Thursday, June 24, 2010

CRD Plans for the OBPP


OBPP - One Big Poop Plant.

The CRD has decided that they will place the one and only sewage treatment plant at McLoughlin Point.  I know the decision getting to this point has taken ages and if we are going to do this, we should move on it, but it is bizarre that the decision that was taken happened so suddenly.  I can understand why Esquimalt is underwhelmed by the decision.

I do not have enough information to know if this is the best location for the sewage treatment plant and I am not going to get into that at this time, though in all honesty I should address this issue at some point.  What I want to address is the horrible process the CRD has used to consult on this project.

We are many years into the planning on this process, we have seen or heard some many different options that at best only a tiny handful of people in this region has any idea what is going on or what it will really cost us.   The process has defacto shut the community at large out of comment about the project.   There has been no meaningful way for the public to have input into this project.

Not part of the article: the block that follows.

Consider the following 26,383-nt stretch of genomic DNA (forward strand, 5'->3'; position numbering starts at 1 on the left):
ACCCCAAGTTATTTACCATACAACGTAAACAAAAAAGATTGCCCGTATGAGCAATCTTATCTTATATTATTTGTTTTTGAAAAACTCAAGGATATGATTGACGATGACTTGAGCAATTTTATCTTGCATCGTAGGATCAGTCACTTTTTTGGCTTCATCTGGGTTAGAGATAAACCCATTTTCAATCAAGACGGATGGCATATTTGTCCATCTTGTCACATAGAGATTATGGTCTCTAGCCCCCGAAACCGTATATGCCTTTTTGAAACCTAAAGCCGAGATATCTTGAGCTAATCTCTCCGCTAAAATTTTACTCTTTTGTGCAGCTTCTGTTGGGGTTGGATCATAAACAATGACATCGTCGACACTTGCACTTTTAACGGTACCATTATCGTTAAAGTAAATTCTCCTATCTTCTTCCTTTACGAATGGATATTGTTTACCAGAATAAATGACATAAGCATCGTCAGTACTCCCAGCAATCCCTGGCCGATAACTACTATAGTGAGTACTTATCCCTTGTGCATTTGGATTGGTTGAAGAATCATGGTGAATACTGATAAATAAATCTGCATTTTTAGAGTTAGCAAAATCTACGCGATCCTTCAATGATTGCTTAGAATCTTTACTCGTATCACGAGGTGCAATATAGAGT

To be clear, we have no idea what sewage treatment will cost because we have are still not certain what is involved yet with the plant being built at the latest location.   All cost estimates are still so early in the process that we are not in the ballpark, we are likely only certain of the sport that the ballpark is part of.

I never noticed any real attempt by the CRD to engage us in what could be possible.

What would have happened if you held  a weekend public forum/workshop about the gamut of options and possibilities for sewage treatment.   You could have people and companies present what they think the way forward is.  You could ask university students to come up with ideas.   There are innovative approaches out there, companies with radical different approaches to what to do with sewage.  Instead we have done none of this.

We have muddled through looking at this with a 1950s governance lens and traditional insular planning process.   What more can I say other than it all depresses me.
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